CM . . .
. Volume XIX Number 37. . . .May 24, 2013
Youngsters first met this pair of household pets in Up Dog and Up Cat, two board books which established the duo’s somewhat mischievous canine and feline qualities. Dog Comes Too and Cat Comes Too offer another perspective on the two animals, one that connects the pair in another way to the humans in their lives.
Dog Comes Too finds the little canine being invited to join its human on a hike in the outdoors. Though the human’s legs allow her/him to easily traverse the terrain, the small dog finds many sections of the journey to be “too” wide, high, deep, wet, scary, narrow, far, hot, or tiring, and each challenge requires the dog to put forth a “big” effort, whether it be to jump, scramble, swim, shake, run, squeeze or rest. However, the “two friends” do make it to the top of the hill “together”.
Cat is also involved in a journey, but this one occurs within the house when the cat’s human goes up to the attic. Mosz’s illustrations suggest that the little cat hasn’t really been invited along but has just taken advantage of the opportunity to sneak up there and satisfy its curiosity. While curiosity doesn’t kill the cat, it does eventually lead it to a basketful of trouble. Along the way, the cat repeatedly gets into some “too” situations that require some “little” responses. For example, while clinging to a hanging bag that is “Too swingy”, the cat can only escape by taking a “Little drop”, one that finds it falling into a box. When the cat is later “Too snoopy”, it has a “Little tumble” into a clothes-filled basket. “Too little...To get out”, the cat begins to meow, and its repeated plaintive cries alert the human to the cat’s presence in the attic and, in particular, the basket. In lifting the cat out of the basket, the human discovers what brought her/him to the attic in the first place – a blouse/shirt.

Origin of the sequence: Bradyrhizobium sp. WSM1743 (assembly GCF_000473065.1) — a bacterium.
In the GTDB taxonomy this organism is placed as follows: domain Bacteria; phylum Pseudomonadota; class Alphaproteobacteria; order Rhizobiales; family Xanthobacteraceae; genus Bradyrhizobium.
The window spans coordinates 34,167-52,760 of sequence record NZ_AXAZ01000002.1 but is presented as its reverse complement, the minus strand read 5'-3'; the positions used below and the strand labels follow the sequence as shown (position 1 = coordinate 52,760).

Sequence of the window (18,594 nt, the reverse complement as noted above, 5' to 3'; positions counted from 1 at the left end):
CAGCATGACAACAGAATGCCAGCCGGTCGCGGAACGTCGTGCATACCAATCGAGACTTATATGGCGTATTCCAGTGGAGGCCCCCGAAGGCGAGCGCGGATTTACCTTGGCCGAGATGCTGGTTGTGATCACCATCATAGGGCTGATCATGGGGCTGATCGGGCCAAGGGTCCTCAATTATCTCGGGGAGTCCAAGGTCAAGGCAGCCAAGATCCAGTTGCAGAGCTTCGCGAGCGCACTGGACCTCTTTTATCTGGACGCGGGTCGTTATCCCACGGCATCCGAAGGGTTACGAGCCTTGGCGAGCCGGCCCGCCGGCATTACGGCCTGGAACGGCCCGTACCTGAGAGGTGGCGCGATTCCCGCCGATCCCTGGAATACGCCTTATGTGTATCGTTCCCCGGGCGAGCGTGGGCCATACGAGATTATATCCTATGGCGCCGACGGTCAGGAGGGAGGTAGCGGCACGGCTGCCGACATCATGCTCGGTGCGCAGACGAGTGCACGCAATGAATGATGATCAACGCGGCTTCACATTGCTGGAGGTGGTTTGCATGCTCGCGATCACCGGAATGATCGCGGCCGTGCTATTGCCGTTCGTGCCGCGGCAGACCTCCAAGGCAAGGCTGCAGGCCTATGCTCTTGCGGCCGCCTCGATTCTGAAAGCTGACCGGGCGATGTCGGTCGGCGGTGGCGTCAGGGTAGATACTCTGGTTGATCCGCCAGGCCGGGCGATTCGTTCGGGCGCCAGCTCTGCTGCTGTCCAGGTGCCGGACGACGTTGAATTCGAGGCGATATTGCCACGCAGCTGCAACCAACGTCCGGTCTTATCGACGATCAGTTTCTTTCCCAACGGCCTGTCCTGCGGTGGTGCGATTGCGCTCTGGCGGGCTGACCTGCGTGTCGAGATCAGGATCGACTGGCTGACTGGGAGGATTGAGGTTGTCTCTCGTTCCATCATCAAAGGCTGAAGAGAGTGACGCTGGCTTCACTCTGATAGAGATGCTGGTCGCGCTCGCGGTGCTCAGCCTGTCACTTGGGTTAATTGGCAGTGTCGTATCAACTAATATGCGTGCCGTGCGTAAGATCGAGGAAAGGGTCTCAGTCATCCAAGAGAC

As Hutchins did in the earlier two books, she again employs a brief, repeating text with “Too” and “Big” or “Little” appearing on most pairs of facing pages. In terms of Mosz’s illustrations, because the actions of Dog Comes Too occur outside, the backgrounds are significantly more detailed than those in Cat Comes Too. Youngsters will also find it easier to visually follow dog’s linear journey than they will the cat’s constrained and somewhat convoluted attic travels. Obviously the cat is not an active mouser as Mosz has added an unmolested purple mouse to most of the illustrations in Cat Comes Too. Because Mosz’s illustrations only reveal the humans essentially from the knees down, their genders can be assigned, if necessary, by the books’ readers.
The closing three alliterative lines of text in Dog Comes Too reinforce the bond between pet and owner.
On the other hand, while the cat’s activities reinforced the notion of cats being curious, the concluding line, “Never too little to help”, while essentially accurate in its message (and, perhaps, reassuring to young readers/listeners), is actually disconnected from the cat’s actions. The help the cat delivered was by accident, not by intention.
Both Dog Comes Too and Cat Comes Too are worthy additions to the shelves of libraries that serve the toddler crowd.
Dave Jenkinson, CM’s editor, lives in Winnipeg, MB.
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